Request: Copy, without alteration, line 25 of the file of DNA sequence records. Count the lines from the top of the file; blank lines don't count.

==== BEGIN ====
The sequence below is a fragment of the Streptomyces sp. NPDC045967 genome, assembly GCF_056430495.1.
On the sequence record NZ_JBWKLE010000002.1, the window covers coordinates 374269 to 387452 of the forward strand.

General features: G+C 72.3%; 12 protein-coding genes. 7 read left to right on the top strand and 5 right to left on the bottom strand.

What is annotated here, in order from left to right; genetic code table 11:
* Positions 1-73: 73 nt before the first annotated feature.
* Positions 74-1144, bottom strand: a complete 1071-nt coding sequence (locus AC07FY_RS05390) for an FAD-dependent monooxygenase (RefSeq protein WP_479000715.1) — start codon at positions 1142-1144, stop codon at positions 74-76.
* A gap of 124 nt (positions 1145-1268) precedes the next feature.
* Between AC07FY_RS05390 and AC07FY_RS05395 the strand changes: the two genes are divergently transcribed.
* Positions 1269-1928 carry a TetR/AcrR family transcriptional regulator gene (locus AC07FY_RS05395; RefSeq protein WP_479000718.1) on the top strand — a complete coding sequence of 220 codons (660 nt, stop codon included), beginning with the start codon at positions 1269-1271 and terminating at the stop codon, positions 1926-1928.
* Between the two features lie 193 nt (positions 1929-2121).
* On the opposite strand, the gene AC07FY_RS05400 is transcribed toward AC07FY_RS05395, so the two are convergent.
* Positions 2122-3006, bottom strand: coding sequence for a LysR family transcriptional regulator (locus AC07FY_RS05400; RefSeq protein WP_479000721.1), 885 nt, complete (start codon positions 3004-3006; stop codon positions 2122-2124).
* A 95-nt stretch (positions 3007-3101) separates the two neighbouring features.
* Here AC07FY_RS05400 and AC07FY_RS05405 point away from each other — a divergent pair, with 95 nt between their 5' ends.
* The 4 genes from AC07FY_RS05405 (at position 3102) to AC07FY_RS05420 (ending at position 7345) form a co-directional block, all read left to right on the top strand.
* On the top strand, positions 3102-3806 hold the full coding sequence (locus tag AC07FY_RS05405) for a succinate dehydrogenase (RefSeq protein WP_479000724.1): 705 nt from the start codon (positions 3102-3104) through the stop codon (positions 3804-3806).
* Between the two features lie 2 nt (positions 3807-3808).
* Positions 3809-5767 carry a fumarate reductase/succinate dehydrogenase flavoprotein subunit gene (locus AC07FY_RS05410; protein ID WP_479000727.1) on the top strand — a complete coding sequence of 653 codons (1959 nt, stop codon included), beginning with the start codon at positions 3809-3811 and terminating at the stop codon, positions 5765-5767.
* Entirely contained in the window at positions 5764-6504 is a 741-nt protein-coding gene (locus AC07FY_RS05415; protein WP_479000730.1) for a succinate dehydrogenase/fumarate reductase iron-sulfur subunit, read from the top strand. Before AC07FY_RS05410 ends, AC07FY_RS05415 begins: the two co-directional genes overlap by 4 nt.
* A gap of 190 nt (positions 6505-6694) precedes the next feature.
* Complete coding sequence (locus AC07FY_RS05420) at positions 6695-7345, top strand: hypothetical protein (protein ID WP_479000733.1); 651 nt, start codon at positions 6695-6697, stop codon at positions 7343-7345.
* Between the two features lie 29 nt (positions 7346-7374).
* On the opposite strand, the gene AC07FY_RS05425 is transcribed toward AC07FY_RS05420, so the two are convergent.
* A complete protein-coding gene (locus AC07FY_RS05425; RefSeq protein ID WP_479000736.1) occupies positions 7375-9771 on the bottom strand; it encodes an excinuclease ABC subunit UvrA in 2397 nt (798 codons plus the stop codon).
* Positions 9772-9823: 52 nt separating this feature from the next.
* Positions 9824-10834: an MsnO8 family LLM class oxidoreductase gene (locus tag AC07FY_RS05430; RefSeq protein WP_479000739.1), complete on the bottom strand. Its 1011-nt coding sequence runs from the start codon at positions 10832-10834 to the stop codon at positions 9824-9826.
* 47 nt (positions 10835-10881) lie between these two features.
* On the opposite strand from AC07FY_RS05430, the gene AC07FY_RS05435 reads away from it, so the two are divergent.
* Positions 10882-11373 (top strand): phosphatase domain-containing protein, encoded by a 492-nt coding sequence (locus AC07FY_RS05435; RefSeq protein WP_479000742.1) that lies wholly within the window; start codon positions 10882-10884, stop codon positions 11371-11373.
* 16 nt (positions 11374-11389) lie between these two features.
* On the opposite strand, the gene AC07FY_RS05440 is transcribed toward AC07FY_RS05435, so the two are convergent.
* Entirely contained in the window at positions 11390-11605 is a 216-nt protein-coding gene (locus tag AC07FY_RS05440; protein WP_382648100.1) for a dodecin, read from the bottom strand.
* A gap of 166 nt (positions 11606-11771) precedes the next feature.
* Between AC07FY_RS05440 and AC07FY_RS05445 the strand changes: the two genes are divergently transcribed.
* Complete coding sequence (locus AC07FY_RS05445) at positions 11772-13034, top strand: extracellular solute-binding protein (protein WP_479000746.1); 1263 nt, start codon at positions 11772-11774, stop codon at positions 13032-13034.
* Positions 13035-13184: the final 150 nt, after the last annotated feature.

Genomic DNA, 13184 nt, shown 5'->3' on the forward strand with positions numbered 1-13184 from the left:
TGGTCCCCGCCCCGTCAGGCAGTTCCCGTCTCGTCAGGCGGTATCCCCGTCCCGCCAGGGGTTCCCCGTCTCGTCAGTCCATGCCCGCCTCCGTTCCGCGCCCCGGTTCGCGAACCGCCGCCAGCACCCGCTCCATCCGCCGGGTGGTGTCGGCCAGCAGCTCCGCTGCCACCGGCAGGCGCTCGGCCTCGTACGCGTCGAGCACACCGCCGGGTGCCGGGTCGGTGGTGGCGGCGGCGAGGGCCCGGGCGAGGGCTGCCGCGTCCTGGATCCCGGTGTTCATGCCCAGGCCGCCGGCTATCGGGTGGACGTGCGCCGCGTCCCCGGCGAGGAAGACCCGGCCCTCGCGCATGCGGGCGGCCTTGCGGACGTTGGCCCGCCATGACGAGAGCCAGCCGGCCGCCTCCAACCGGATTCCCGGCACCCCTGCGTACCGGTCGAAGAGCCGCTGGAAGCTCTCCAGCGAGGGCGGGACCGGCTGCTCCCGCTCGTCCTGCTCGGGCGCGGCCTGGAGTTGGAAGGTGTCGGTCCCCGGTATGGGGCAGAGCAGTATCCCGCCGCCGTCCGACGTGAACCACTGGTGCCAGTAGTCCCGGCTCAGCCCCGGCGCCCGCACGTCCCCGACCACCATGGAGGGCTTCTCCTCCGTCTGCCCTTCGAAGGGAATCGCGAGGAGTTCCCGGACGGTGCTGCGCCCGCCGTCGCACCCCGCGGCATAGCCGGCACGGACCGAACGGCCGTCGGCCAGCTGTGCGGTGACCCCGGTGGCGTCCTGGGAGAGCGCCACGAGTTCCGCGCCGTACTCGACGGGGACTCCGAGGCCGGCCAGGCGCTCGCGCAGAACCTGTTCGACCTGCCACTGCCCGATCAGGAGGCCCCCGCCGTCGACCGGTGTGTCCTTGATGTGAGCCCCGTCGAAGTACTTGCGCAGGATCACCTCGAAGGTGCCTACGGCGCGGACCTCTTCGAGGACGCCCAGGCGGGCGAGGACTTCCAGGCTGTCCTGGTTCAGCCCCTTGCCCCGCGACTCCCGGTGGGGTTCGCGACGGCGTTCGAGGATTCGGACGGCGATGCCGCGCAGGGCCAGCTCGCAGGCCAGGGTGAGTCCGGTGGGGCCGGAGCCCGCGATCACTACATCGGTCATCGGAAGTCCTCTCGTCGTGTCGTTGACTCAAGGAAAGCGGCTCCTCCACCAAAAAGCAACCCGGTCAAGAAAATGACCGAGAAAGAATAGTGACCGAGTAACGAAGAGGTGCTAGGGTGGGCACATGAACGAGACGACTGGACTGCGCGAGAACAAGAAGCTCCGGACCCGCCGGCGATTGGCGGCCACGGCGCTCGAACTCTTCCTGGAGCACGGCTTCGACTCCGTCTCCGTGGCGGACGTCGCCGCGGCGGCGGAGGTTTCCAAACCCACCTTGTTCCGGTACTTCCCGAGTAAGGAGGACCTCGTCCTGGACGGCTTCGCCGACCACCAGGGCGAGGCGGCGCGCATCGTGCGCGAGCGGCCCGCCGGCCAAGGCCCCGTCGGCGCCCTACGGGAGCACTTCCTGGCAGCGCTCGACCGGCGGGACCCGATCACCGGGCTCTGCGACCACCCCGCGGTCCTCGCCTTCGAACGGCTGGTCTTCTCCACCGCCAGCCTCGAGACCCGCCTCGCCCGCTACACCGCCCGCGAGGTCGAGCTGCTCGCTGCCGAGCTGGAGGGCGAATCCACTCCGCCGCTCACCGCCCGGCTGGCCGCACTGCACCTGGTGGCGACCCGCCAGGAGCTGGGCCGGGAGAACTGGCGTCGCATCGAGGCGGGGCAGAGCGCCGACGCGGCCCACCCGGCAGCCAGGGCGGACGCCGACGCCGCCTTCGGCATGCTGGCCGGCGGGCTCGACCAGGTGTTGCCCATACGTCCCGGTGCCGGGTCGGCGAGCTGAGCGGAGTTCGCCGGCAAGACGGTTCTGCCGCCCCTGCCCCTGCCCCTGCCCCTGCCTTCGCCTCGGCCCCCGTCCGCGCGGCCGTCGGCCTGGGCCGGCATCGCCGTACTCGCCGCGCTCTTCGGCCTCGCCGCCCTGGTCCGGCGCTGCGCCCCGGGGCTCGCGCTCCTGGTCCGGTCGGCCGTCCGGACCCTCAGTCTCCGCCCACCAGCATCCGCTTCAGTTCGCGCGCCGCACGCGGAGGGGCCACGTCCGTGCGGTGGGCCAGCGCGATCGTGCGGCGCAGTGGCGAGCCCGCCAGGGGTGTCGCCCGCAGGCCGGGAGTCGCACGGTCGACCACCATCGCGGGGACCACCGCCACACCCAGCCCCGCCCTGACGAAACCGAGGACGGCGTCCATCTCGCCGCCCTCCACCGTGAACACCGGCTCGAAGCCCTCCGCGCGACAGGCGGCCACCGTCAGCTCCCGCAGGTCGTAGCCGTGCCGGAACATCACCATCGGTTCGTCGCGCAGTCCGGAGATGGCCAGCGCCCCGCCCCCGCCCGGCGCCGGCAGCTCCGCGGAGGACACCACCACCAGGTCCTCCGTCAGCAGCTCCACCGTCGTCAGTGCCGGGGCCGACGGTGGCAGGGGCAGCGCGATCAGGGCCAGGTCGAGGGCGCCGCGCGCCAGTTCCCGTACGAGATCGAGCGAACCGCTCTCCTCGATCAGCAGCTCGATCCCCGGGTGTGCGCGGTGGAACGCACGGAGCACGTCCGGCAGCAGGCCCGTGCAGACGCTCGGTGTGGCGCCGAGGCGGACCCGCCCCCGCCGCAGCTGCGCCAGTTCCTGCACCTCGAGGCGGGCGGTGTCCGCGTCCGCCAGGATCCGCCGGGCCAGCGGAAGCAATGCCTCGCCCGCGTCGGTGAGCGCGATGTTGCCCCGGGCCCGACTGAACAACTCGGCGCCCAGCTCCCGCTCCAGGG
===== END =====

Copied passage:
* Positions 9772-9823: 52 nt separating this feature from the next.